Economist hopes GDP growth will slow down

By Li Fangchao (China Daily)
Updated: 2007-01-30 07:16

China will tighten the macro-economic control measures to slow down its gross domestic product (GDP) growth this year, a top economic planner said yesterday.

The country will, however, continue giving priority to the development of rural economy and building a new socialist countryside.

The country's GDP grew by 10.7 percent to reach 20.94 trillion yuan ($2.68 trillion) last year, the fastest growth in 11 years.

Though National Development and Reform Commission secretary-general Han Yongwen hoped the GDP growth would be slower this year, he didn't project a figure. Usually, the National People's Congress does that at its March session each year.

Han told a press conference that despite last year's impressive growth, some problems had begun to show. "The most serious being excessive increase in investment, too much loans and the huge foreign trade surplus."

Han conceded that there was a "gap" in China's goal of cutting energy consumption and pollutants discharge last year. The country has a goal to cut its energy consumption by 20 percent per unit GDP and key pollutants discharge by 10 percent by 2010.

The final figures, especially data from local governments, are still being collected, but the country has flunked its first green test, Han said.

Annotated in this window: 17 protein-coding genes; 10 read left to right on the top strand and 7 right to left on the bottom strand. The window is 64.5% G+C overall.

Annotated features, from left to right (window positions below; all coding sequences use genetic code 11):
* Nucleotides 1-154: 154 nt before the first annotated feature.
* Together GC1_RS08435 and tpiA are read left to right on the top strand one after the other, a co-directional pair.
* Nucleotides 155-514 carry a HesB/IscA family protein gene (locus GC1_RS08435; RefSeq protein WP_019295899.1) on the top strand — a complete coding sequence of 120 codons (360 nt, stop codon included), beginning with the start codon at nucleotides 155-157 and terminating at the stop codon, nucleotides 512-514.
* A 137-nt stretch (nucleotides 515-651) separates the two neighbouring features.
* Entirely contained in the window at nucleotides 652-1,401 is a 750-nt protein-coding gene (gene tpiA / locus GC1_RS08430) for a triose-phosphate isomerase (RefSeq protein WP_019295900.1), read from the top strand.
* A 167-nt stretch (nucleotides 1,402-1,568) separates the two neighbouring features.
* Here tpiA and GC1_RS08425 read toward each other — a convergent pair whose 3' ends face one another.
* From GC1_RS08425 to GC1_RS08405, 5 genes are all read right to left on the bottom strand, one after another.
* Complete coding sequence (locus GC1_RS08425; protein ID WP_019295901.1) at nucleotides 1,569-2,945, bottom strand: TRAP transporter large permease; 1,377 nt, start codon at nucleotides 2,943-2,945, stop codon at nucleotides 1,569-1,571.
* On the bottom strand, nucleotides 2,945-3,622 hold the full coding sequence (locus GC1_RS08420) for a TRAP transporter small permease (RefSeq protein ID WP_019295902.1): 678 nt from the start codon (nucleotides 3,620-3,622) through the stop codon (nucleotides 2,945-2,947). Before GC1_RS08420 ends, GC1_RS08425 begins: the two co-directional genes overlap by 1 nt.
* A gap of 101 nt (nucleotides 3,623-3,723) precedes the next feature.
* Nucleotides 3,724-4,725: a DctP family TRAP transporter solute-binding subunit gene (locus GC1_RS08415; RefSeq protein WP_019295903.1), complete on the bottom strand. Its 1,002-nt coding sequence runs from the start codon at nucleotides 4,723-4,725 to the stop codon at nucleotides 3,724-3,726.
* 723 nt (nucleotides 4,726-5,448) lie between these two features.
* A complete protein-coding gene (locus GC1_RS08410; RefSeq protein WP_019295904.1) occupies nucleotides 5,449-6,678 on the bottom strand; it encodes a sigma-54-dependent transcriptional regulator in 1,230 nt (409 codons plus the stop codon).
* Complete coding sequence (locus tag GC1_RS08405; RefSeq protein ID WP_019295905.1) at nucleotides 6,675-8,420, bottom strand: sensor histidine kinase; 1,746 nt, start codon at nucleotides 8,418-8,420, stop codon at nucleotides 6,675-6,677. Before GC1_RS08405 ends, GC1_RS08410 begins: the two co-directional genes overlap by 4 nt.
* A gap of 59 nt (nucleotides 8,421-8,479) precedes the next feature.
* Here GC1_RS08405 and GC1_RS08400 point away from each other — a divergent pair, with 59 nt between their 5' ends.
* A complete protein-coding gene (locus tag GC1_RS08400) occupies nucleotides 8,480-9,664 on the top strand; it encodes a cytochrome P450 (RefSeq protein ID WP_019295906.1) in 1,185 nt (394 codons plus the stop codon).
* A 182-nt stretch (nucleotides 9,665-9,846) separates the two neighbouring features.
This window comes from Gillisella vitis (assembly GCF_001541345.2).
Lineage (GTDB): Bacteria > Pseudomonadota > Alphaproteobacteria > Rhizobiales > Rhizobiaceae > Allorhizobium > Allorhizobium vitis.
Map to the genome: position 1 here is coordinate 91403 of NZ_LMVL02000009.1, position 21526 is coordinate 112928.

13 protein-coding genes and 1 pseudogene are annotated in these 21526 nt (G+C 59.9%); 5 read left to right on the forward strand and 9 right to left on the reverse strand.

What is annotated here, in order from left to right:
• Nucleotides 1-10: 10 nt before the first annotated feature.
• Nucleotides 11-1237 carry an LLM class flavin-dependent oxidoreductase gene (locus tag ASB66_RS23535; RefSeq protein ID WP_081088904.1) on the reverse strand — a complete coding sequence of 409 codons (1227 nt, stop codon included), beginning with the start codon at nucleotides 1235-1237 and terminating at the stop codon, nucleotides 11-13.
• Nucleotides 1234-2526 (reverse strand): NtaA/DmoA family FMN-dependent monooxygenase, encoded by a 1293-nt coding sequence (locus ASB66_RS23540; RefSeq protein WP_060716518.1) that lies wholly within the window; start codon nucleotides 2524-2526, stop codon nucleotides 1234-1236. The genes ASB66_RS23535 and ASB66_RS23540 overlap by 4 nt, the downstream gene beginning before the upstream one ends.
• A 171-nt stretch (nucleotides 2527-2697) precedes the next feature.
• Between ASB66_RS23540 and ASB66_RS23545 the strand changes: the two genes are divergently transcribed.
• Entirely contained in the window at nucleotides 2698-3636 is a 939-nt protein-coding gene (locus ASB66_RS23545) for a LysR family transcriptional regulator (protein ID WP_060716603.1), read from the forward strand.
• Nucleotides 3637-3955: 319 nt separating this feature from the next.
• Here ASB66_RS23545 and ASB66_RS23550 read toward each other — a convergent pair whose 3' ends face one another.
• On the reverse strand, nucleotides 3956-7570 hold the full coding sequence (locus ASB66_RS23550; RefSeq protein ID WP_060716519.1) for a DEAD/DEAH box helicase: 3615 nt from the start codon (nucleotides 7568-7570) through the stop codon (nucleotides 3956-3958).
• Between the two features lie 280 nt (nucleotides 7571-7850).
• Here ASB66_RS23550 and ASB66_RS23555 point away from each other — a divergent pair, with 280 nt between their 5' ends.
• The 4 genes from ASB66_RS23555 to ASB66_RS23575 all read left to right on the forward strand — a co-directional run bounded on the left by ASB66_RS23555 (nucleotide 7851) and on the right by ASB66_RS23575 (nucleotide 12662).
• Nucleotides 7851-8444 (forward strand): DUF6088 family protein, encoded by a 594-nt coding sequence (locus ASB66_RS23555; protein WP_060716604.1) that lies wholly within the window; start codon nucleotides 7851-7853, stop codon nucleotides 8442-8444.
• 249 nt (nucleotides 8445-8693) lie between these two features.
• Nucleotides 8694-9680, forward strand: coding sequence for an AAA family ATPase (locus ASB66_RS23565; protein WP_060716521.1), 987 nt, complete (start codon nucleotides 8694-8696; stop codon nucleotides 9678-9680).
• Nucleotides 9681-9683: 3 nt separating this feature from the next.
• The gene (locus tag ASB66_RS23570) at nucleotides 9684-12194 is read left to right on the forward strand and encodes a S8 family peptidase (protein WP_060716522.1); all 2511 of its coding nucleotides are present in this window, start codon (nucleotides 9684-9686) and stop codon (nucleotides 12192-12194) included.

"Though the energy consumption showed a decreasing trend in the third quarter of last year, China was still some distance from reaching last year's goal of reducing energy consumption by 4 percent."

An imbalanced economic growth pattern that relies excessively on high-energy consumption and heavy-polluting industries to drive up the GDP combined with poor energy conservation technologies are the causes of the failure, he said.

NDRC's economic operation department Vice-Director Zhu Hongren said China was still facing challenges in its efforts to meet this year's energy-reduction goal. And the situation could worsen if the imbalanced development of light and heavy industries was not reversed.

Backward production technology and high-energy consumption still plague a large number of the country's industries, he said. About 100 million tons of iron and steel products are made in poor environment. Some power plants that emit pollutants are still operating to meet the demand for electricity.

"Also, this year, part of the regions will get electricity. So we must be alert against a possible resurgence high-energy consuming industries," Zhu said.

(China Daily 01/30/2007 page3)

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